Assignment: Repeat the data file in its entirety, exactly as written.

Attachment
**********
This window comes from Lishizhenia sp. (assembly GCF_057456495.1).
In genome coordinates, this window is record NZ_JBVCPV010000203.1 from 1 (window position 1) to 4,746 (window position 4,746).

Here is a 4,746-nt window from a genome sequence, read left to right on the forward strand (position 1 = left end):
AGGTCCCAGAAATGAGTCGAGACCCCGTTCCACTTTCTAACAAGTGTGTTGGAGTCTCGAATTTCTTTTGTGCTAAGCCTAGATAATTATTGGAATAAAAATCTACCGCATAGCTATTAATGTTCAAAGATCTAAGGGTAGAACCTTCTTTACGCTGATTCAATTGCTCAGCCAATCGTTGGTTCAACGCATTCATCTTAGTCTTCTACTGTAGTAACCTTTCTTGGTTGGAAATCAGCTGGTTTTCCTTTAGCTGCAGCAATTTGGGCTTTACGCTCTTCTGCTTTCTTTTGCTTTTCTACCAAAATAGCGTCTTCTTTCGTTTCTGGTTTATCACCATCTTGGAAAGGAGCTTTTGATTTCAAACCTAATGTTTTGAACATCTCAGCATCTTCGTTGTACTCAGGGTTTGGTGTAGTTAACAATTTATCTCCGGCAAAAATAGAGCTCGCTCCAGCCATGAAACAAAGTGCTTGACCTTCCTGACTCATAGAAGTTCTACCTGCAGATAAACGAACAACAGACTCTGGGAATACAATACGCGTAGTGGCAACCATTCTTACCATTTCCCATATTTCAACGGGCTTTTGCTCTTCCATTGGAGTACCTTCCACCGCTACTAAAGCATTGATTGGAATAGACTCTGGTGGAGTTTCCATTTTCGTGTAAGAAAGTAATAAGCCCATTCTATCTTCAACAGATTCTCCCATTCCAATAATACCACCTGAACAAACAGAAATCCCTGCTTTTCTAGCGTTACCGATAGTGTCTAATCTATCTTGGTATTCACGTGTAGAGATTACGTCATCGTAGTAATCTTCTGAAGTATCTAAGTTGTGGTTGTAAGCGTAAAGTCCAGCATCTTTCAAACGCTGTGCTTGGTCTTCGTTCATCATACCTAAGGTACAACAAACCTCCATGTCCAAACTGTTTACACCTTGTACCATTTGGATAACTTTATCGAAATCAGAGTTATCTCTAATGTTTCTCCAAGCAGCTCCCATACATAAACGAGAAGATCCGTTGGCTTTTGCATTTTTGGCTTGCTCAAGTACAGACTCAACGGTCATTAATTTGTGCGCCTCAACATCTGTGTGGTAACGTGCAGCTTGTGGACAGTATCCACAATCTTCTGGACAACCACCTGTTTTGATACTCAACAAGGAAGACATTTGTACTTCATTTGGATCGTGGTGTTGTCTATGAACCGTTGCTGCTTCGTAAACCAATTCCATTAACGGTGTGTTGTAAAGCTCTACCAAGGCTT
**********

This window comes from Lishizhenia sp. (assembly GCF_057456495.1).
In genome coordinates, this window is record NZ_JBVCPV010000203.1 from 1 (window position 1) to 4,746 (window position 4,746).

Here is a 4,746-nt window from a genome sequence, read left to right on the forward strand (position 1 = left end):
AGGTCCCAGAAATGAGTCGAGACCCCGTTCCACTTTCTAACAAGTGTGTTGGAGTCTCGAATTTCTTTTGTGCTAAGCCTAGATAATTATTGGAATAAAAATCTACCGCATAGCTATTAATGTTCAAAGATCTAAGGGTAGAACCTTCTTTACGCTGATTCAATTGCTCAGCCAATCGTTGGTTCAACGCATTCATCTTAGTCTTCTACTGTAGTAACCTTTCTTGGTTGGAAATCAGCTGGTTTTCCTTTAGCTGCAGCAATTTGGGCTTTACGCTCTTCTGCTTTCTTTTGCTTTTCTACCAAAATAGCGTCTTCTTTCGTTTCTGGTTTATCACCATCTTGGAAAGGAGCTTTTGATTTCAAACCTAATGTTTTGAACATCTCAGCATCTTCGTTGTACTCAGGGTTTGGTGTAGTTAACAATTTATCTCCGGCAAAAATAGAGCTCGCTCCAGCCATGAAACAAAGTGCTTGACCTTCCTGACTCATAGAAGTTCTACCTGCAGATAAACGAACAACAGACTCTGGGAATACAATACGCGTAGTGGCAACCATTCTTACCATTTCCCATATTTCAACGGGCTTTTGCTCTTCCATTGGAGTACCTTCCACCGCTACTAAAGCATTGATTGGAATAGACTCTGGTGGAGTTTCCATTTTCGTGTAAGAAAGTAATAAGCCCATTCTATCTTCAACAGATTCTCCCATTCCAATAATACCACCTGAACAAACAGAAATCCCTGCTTTTCTAGCGTTACCGATAGTGTCTAATCTATCTTGGTATTCACGTGTAGAGATTACGTCATCGTAGTAATCTTCTGAAGTATCTAAGTTGTGGTTGTAAGCGTAAAGTCCAGCATCTTTCAAACGCTGTGCTTGGTCTTCGTTCATCATACCTAAGGTACAACAAACCTCCATGTCCAAACTGTTTACACCTTGTACCATTTGGATAACTTTATCGAAATCAGAGTTATCTCTAATGTTTCTCCAAGCAGCTCCCATACATAAACGAGAAGATCCGTTGGCTTTTGCATTTTTGGCTTGCTCAAGTACAGACTCAACGGTCATTAATTTGTGCGCCTCAACATCTGTGTGGTAACGTGCAGCTTGTGGACAGTATCCACAATCTTCTGGACAACCACCTGTTTTGATACTCAACAAGGAAGACATTTGTACTTCATTTGGATCGTGGTGTTGTCTATGAACCGTTGCTGCTTCGTAAACCAATTCCATTAACGGTGTGTTGTAAAGCTCTACCAAGGCTT